POSTPONED to new date of
Wednesday, March 31
STAR, Inc. 8th Annual Speakers Luncheon Featuring Cambodian-born American human-rights activist and lecturer
Loung Ung is a Cambodian-born American human-rights activist and lecturer. She is the national spokesperson for the Campaign for a Landmine-Free World. Between 1997 and 2003, she served in the same capacity for the "International Campaign to Ban Landmines", which is affiliated with the Vietnam Veterans of America Foundation.
Ung was born in Phnom Penh, Cambodia, the sixth of seven children and the third of four girls, to Seng Im Ung and Ay Choung Ung. At ten years of age, she escaped from Cambodia as a survivor of what became known as "the Killing Fields" during the reign of Pol Pot's Khmer Rouge regime. After emigrating to the United States and adjusting to her new country, she wrote two books which related her life experiences from 1975 through 2003. Today, Ung is married and lives with her husband in Shaker Heights, a suburb of Cleveland, Ohio, US.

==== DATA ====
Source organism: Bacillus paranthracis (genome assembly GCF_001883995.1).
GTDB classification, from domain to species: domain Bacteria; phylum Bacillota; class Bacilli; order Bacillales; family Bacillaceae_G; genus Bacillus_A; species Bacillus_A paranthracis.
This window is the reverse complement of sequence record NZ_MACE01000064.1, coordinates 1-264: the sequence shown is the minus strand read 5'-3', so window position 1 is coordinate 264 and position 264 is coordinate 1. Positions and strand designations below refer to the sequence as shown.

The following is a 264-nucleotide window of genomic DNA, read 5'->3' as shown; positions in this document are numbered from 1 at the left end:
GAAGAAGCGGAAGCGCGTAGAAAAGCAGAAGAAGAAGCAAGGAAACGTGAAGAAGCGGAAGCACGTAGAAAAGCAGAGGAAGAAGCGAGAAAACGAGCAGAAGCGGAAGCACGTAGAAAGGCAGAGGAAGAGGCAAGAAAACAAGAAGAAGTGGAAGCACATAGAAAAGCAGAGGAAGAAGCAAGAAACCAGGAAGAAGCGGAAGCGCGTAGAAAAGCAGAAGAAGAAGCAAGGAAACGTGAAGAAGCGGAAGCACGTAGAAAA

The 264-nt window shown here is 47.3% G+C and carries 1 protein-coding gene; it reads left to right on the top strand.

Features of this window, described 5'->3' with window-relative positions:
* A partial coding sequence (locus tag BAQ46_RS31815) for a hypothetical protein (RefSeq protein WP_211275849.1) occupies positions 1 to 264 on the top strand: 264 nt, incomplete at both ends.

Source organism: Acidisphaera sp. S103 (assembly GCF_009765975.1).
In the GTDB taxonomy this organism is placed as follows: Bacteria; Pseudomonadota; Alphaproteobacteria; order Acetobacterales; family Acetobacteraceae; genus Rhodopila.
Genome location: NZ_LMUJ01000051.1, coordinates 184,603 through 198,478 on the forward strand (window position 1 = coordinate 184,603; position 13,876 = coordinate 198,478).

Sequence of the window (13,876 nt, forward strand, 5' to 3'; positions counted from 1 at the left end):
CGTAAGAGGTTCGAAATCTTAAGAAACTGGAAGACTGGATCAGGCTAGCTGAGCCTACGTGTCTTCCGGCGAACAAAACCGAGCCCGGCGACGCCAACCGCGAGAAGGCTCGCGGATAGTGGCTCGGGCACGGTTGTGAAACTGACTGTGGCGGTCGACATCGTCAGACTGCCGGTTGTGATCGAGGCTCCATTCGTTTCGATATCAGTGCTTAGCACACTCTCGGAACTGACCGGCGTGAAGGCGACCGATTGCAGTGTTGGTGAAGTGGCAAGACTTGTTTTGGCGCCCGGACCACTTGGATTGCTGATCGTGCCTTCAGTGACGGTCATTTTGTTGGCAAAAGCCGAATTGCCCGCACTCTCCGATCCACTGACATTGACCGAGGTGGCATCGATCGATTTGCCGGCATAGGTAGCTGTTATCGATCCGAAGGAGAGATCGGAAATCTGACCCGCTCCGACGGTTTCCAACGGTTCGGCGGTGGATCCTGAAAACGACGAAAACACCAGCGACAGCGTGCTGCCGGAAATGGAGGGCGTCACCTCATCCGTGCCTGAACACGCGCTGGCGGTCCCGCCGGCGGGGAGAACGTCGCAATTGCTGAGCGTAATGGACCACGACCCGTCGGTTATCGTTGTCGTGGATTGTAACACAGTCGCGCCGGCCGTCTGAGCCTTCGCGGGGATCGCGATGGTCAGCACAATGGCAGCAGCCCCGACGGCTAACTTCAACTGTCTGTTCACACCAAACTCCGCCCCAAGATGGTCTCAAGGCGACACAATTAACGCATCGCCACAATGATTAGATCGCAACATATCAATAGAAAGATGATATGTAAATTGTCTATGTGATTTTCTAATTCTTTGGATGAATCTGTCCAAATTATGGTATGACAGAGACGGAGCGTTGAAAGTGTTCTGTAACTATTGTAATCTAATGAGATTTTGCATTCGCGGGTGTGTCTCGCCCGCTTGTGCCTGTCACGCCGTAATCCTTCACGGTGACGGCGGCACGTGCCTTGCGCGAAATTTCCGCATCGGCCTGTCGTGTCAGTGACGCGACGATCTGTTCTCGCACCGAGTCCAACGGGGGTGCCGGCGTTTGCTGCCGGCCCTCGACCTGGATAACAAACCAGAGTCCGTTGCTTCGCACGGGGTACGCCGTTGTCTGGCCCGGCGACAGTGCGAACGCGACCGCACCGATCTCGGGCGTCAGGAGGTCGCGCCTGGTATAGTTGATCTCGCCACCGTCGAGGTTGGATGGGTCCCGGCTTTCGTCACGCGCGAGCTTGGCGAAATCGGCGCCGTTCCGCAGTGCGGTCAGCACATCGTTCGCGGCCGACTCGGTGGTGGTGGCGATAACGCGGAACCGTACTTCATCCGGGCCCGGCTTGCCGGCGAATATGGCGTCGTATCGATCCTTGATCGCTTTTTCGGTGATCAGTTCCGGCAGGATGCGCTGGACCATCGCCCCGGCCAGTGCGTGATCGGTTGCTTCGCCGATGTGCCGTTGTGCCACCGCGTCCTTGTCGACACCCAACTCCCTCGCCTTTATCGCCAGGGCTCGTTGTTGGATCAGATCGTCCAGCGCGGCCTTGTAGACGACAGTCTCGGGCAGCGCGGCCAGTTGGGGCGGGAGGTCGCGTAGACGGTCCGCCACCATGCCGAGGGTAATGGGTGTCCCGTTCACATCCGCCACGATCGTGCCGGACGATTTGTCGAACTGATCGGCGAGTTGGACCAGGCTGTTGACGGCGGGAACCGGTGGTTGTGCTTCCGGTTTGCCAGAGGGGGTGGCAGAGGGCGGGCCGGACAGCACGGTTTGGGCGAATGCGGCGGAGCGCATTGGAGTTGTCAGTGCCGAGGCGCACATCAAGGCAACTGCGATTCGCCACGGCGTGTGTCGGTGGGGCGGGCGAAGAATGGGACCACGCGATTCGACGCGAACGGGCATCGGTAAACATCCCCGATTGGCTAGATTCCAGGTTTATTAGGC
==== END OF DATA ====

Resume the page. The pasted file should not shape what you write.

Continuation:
Ung's first memoir, First They Killed My Father: A Daughter of Cambodia Remembers, details her experiences in Cambodia from 1975 until 1980: "From 1975 to 1979—through execution, starvation, disease, and forced labor—the Khmer Rouge systematically killed an estimated two million Cambodians, almost a fourth of the country's population. This is a story of survival: my own and my family's. Though these events constitute my own experience, my story mirrors that of millions of Cambodians. If you had been living in Cambodia during this period, this would be your story too".